How to Use Facebook to Gain Exposure and Increase Revenue

How to use Facebook for your Small Business
How to use Facebook for your Small Business
Businesses are flocking to Facebook as a way to reach out and connect with their customers, some to resounding success, and some to baffled failure. So what’s the difference between a successful, engaging Facebook campaign, and one that no one is paying attention to?

We all probably have a handle on the basics: tell people where your business is located, outline your services, and all the other basic “business profile” requirements. But Facebook is not your typical business profile—it’s a different beast entirely. Let’s look at a few factors that can help contribute to your business’s success in a social marketing environment.

Don’t take the “social” out of “social marketing”

Keep social networking social!
Keep social networking social!
You and I log into our personal Facebookfor a variety of reasons: sharing pictures with friends, organizing events, maintaining relationships with faraway loved ones, and keeping people abreast of our plans. But whatever role each of us gives social media in our lives, I don’t know anyone who logs in for an opportunity to be marketed to.

If you’re not interesting, no one is going to want to listen. Yes, you can definitely talk about your business—that’s why you’re there, after all—but throw people an occasional curveball and ask them about the first concert they attended or what they thought of Captain America. The fact is, you’re more likely to connect with potential customers on their interests than on yours.

Make it worth their while

It’s the oldest marketing trick in the book: give something away for free with the confidence that it will entice them to return. And Facebook is a fantastic venue for this. Run a contest where you reward people for a certain status update. Make your Facebook followers and exclusive club and give them special coupons or early-bird specials. Do whatever it takes to occasionally remind your followers that it’s in their best interest to stick around.

Give people a call to action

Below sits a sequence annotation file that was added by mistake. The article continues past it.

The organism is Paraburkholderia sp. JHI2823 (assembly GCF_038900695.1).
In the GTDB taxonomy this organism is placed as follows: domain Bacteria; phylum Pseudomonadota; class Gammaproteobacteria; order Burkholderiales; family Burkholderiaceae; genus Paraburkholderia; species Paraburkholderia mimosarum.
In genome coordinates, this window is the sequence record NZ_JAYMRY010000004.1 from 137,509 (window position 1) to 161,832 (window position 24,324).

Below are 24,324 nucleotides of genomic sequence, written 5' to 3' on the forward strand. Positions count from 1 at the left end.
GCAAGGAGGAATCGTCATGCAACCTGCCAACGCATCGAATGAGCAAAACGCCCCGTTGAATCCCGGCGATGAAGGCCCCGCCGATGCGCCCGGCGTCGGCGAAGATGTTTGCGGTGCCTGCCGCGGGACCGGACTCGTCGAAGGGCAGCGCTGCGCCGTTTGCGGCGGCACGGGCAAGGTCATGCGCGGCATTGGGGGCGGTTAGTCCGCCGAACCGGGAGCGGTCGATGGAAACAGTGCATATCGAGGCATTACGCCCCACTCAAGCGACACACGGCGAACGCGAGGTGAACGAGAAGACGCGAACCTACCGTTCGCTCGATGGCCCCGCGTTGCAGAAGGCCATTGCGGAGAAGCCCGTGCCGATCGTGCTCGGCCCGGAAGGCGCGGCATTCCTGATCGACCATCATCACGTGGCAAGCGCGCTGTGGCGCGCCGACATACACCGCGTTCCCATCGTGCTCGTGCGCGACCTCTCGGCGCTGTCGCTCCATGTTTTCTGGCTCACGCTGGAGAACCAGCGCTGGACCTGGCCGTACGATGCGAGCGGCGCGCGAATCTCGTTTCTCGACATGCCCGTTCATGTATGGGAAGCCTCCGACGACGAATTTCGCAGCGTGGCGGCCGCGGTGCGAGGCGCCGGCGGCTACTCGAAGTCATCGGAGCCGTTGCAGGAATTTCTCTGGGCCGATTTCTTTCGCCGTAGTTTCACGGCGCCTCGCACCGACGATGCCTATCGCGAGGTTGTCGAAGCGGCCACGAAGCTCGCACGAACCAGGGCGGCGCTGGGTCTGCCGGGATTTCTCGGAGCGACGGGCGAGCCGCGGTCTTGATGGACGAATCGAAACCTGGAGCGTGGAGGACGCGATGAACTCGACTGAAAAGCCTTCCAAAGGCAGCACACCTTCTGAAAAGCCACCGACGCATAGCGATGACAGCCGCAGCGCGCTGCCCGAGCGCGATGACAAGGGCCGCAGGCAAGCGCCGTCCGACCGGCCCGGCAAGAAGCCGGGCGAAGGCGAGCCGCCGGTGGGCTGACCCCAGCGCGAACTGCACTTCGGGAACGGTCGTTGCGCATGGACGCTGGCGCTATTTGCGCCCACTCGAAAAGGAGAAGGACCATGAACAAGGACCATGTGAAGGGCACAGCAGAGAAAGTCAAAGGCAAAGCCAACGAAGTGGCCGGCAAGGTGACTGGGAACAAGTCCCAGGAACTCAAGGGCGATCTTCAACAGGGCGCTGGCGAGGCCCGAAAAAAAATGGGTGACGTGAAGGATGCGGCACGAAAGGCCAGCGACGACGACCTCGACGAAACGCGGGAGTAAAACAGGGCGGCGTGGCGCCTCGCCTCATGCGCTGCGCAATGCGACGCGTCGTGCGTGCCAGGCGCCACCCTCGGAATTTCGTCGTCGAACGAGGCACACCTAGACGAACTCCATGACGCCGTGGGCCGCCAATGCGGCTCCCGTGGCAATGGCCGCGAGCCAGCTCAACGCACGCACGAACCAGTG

Don't be shy about giving prospective customers a call to action.
Don’t be shy about giving prospective customers a call to action.
If you want someone to “like” something, give them a friendly reminder! Don’t expect your fans to read your minds—but if you’re giving something away for free, it’s absolutely OK to ask them to show their appreciation. I don’t scroll around Facebook “liking” everything I actually like; sometimes it just doesn’t occur to me, and I develop a kind of mental blind spot for that ubiquitous button. But if I enjoy something, and I see a friendly reminder that it would be nice if I went on record with that enjoyment, I snap to attention. Everyone needs to be appreciated.

Engage your customers

If a customer posts a comment full of praise, acknowledge it. If you see someone complaining about an experience they had with your company, get to the bottom of it and find out how you can make it better.

Keep a careful eye on whether you’re engaging your followers, or simply talking to them in the standard one-way advertisement format. And hey, don’t worry—if you’re not giving your followers the opportunity to join the conversation, you’re not going to have to worry about entertaining them for long.

Facebook allows your small business to connect with your customers with open arms.
Facebook allows your small business to connect with your customers with open arms.

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